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Plug-in recharging to become history

Technology giant Fujitsu Ltd. has devised a gadget that is able to recharge the batteries in multiple portable electronic devices simultaneously and without the hassle of connecting cables.

The company's prototype transmits electricity to the devices - everything from a laptop computer to a mobile phone, portable music player or digital camera - via radio waves.

The system relies on a resonating magnetic field to send electricity between a recharger fitted with a special device and the batteries in the device, and Fujitsu officials say it may one day be developed to the point at which it is able to recharge the batteries in electric cars.

The prototype is currently able to charge a battery at a distance of only 1.5 cm, but the company is aiming to improve that distance to several meters and have the system in practical use as soon as 2012. The company declined to comment on how much the devices might cost.

In addition to the convenience of the system, Fujitsu said it provides the ability to design charging systems that work in 1/150th of the time currently required for rechargers.

Other companies have attempted wireless charging, primarily through electromagnetic induction, although the drawback is that the method only works over very short distances. By contrast, the magnetic resonance method, which was first proposed in 2006, uses a coil and capacitor as a resonator to transmit electricity. This method is more effective as the energy can be sent several meters and because a single transmitter can power multiple receiving devices.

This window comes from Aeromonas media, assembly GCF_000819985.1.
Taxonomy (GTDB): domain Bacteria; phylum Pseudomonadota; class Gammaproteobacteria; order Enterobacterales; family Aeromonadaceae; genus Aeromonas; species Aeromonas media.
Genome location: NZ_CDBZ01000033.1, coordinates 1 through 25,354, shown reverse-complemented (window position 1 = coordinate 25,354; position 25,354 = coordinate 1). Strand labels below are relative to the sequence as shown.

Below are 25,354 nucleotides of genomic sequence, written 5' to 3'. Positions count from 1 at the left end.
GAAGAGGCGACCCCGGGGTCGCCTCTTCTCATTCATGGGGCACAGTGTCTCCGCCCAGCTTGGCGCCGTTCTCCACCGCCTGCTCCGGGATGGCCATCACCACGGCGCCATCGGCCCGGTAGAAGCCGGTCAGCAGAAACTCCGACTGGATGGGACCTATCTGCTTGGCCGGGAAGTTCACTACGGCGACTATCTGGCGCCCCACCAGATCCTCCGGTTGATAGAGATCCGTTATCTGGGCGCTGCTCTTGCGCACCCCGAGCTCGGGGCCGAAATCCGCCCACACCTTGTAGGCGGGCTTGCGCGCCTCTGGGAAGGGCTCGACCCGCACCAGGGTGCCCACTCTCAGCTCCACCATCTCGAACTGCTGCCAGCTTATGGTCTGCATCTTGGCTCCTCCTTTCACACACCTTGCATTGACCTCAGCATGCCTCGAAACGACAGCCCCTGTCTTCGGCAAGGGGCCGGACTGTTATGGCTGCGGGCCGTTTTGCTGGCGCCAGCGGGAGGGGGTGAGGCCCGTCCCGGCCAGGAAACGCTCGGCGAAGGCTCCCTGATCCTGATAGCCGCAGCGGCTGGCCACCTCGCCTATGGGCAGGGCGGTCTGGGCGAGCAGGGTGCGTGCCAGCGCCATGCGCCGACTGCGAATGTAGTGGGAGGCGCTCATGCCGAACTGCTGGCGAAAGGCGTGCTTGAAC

Fujitsu's technology dramatically shortens the time required to design transmitters and receivers for magnetic resonance charging systems and enables very accurate tuning of resonant conditions, even for compact transmitters and receivers that are usually prone to influences from nearby magnetic or metallic objects.

"Wireless charging has become an increasingly desirable technology in recent years, as people are eager to avoid the clutter and inconvenience of using power cables to recharge their mobile phones, digital cameras, notebook computers and other portable electronics," the company said in a statement.

"Fujitsu plans to continue using this analysis and design technology in research and development on wireless charging systems for mobile phones and other portable devices, and plans to bring products using it to market in 2012," it said.

"The company is also looking at applying the results of this work to fields other than portable electronics, including power transmission between circuit boards or computer chips, and providing mobile charging systems for electric cars."